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Author Topic: Character designs: sexism and objectification  (Read 5165 times)

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Offline gaggedLouise

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Re: Character designs: sexism and objectification
« Reply #150 on: May 16, 2013, 09:26:53 AM »
Barbie - World of Pink

The Barbie Dreamhouse Palace, where even the kitchen is pink, has opened the doors to its first European operation in - former East Berlin. German feminist action groups are urging to "occupy Barbie's house" (see here and here), while Mattel may also be counting on that some controversy would have publicity value.

Now this is a "game world" I would agree is blinkering and objectifying in a not so good way, and stifling to girls' perception of what it means to be female sometimes. But of course it's about smaller girls (and their parents and friends), not about adolescent or adult gamers. But Barbie Dreamhouse is very much an online game thing too, with wide appeal around the worl (on the other hand,the Dreamhouse would make a fabulous gurlesque setting!), and that kind of pinkification and plain gender streamlining does warrant some discussion.
« Last Edit: May 16, 2013, 09:43:48 AM by gaggedLouise »

Offline Cyrano Johnson

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Re: Character designs: sexism and objectification
« Reply #151 on: May 16, 2013, 05:28:56 PM »
Mostly in the college setting where I was effectively told . . .

See, I've been around the college setting more than a time or two -- especially the humanities, where critiques of white male privilege are likeliest to happen -- and I've seen the kind of arguments that get summarized this way. And I've seen how often those summaries are actually incompetent, kneejerk defensive, unfair, nonsensical or even just flat-out lies... and how often their authors then have the nerve to complain about other people being shrill and irrational.

Now, whether or not you're actually doing any of that I can't know. One time in a hundred there actually may be someone literally saying "white male = eeevil." It happens just often enough to be theoretically in the realm of possibility. But let's just say I'm very, very skeptical. The number of times I see this claimed to have supposedly happened to a white guy -- who also just happens by the way to think, or imply, that criticizing sexism in comics (just for example) is vicious abuse --  is wildly disproportionate to the amount of times it is likely to have actually happened. And I have seen how you reached far too easily, with far too little cause, for the "you're just being shrill and irrational" cudgel in this context.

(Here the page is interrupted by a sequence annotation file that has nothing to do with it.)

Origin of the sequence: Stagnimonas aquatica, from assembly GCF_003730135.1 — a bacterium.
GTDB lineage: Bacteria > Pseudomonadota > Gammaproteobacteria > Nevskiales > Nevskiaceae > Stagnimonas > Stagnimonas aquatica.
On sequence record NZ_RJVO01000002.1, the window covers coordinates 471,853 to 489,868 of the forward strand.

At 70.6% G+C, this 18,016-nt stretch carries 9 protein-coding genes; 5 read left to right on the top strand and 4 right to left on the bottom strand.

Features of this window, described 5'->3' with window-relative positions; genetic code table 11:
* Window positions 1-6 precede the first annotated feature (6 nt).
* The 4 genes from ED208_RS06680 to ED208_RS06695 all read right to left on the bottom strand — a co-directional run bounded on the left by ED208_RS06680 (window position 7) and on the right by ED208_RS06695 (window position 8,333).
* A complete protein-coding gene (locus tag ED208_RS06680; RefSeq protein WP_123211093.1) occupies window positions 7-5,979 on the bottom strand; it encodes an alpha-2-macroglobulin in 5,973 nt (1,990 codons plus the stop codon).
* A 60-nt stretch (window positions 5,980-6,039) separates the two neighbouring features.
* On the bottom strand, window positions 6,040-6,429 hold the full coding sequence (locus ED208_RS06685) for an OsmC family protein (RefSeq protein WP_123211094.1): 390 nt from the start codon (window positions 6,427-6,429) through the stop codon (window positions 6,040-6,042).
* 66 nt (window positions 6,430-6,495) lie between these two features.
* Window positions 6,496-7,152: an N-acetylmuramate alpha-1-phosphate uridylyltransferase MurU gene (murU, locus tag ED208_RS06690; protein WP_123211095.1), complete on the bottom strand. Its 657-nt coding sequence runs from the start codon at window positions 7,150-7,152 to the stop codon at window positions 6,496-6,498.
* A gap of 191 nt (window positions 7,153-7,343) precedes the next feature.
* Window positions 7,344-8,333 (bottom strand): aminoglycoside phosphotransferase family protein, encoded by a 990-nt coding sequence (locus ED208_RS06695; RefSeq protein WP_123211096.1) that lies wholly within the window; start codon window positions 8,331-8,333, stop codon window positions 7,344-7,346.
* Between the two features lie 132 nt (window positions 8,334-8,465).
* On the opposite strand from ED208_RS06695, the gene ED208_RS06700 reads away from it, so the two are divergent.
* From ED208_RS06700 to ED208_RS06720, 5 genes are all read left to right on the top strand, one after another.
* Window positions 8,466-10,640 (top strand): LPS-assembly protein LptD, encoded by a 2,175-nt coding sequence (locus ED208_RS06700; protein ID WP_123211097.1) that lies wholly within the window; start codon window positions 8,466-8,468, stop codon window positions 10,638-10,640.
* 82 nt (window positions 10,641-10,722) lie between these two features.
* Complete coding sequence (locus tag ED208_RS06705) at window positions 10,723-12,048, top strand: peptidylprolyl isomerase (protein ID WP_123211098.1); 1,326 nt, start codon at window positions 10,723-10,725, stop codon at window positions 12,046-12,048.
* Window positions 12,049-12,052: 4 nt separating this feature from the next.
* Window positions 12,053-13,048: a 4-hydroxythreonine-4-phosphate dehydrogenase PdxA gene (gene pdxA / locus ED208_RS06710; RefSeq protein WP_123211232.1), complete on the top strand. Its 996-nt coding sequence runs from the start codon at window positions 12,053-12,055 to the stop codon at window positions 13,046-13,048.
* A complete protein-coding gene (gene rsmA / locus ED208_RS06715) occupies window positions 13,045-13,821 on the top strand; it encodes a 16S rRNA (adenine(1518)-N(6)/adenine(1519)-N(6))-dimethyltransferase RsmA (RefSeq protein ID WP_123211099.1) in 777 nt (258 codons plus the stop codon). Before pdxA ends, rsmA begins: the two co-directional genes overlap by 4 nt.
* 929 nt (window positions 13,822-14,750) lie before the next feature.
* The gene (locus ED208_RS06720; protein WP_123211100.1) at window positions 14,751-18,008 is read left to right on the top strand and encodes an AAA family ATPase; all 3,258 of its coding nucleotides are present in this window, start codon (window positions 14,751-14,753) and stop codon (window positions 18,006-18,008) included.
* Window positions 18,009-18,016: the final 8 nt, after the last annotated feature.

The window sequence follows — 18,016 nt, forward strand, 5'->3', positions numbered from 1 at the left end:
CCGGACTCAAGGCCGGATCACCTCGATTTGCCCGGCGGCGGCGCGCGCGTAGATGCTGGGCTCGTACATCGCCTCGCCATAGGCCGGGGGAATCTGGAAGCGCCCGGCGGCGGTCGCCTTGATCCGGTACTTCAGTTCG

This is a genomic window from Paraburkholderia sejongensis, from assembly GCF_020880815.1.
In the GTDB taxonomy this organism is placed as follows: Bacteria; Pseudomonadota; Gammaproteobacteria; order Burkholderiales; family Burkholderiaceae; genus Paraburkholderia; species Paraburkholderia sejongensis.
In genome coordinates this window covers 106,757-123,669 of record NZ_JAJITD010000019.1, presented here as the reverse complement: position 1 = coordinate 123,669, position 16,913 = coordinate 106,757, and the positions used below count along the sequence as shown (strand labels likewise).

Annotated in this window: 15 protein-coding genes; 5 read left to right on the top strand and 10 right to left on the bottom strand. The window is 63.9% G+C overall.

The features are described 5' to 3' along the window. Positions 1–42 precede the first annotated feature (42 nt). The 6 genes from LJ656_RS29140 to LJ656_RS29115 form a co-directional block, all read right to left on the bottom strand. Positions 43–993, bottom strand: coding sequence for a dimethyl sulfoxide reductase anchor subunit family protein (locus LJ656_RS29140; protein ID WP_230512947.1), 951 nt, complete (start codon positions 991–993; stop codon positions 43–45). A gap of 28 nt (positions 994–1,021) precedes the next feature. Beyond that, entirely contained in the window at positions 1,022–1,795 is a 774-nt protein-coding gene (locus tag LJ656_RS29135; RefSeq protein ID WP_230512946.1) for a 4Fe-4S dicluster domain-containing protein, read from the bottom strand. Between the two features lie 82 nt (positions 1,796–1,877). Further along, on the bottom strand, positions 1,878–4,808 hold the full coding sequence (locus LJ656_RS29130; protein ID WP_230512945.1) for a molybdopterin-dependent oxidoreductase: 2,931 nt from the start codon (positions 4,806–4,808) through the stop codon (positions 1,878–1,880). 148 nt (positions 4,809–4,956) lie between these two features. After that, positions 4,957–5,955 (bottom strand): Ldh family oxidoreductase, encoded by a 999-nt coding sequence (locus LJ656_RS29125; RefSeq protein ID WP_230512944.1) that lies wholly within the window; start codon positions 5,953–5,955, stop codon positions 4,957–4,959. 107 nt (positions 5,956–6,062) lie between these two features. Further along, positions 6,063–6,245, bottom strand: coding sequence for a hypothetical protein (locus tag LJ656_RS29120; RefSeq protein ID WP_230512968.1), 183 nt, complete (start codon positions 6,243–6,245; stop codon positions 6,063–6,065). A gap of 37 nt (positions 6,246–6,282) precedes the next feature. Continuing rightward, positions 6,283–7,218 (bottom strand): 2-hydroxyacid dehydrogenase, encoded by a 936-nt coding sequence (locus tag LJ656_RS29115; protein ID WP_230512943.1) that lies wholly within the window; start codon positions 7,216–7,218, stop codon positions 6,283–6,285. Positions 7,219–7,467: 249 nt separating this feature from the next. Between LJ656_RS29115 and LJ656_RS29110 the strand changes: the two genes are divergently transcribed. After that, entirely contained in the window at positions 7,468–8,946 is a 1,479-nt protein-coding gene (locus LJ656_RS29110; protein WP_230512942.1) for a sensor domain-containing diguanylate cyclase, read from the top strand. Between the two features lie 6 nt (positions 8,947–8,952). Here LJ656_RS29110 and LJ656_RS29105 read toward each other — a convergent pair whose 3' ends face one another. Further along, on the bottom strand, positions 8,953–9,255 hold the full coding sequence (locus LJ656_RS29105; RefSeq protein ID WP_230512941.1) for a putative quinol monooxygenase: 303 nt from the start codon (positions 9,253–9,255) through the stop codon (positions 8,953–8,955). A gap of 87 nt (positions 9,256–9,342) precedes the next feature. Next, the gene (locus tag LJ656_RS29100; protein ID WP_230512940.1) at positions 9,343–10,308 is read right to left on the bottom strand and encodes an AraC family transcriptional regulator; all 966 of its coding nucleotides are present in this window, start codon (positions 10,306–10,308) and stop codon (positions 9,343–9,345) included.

Quote
Somehow I doubt Martin Luther King would wish to subject me to violence because I disagree with you in a debate.

Yes, Tairis, it's what we call a figure of speech.

Quote
But I refer to the comparison as the Godwin's law of these debates


... because you're not paying attention to whether people are proposing learning from the tactics of the CRM and whether they're claiming their circumstances are equivalent. And having failed to pay that attention, you're complaining about other people's rationality. Between this kind of carelessness and your constant strawmanning, which Ephiral has already pointed out... well, I wouldn't quite go so far as to say that you're not truly interested in rational debate. But I would say that you present the picture of a man ignorant of the fact that he's the problem (or at minimum of the ways in which he's contributing to the problem).

Basically, next time you want to wade in and accuse people of being shrill and irrational, have better reasons for doing so than you did when you tried it on this thread. You might get a more sympathetic response.

(I'd just be repeating the above points to most of the remainder of your post, so I'll leave this at that.)
« Last Edit: May 16, 2013, 10:04:10 PM by Cyrano Johnson »

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Re: Character designs: sexism and objectification
« Reply #152 on: May 17, 2013, 09:19:29 AM »
As a staff reminder, civility is one of the most important rules in this part of the forum.  Condescension is just as improper a debate tool as strawmanning.

Offline Cyrano Johnson

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Re: Character designs: sexism and objectification
« Reply #153 on: May 17, 2013, 02:26:09 PM »
Heh, curious, I thought that was a lot more civil than my last response to Tairis. Condescension wasn't my intent at any rate, but I guess it didn't come across that way. My bad.

Offline Didact

Re: Character designs: sexism and objectification
« Reply #154 on: May 18, 2013, 09:52:05 PM »
Barbie - World of Pink

The Barbie Dreamhouse Palace, where even the kitchen is pink, has opened the doors to its first European operation in - former East Berlin. German feminist action groups are urging to "occupy Barbie's house" (see here and here), while Mattel may also be counting on that some controversy would have publicity value.